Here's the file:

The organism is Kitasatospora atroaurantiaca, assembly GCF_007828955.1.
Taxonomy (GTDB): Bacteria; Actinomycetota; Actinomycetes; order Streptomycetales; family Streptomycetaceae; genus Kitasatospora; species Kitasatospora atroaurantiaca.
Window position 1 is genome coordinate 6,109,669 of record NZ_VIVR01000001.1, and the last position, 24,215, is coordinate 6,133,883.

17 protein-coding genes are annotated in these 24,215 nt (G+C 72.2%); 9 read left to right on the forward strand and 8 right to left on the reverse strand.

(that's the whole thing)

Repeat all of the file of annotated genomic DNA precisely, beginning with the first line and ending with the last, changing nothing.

The organism is Kitasatospora atroaurantiaca, assembly GCF_007828955.1.
Taxonomy (GTDB): Bacteria; Actinomycetota; Actinomycetes; order Streptomycetales; family Streptomycetaceae; genus Kitasatospora; species Kitasatospora atroaurantiaca.
Window position 1 is genome coordinate 6,109,669 of record NZ_VIVR01000001.1, and the last position, 24,215, is coordinate 6,133,883.

17 protein-coding genes are annotated in these 24,215 nt (G+C 72.2%); 9 read left to right on the forward strand and 8 right to left on the reverse strand.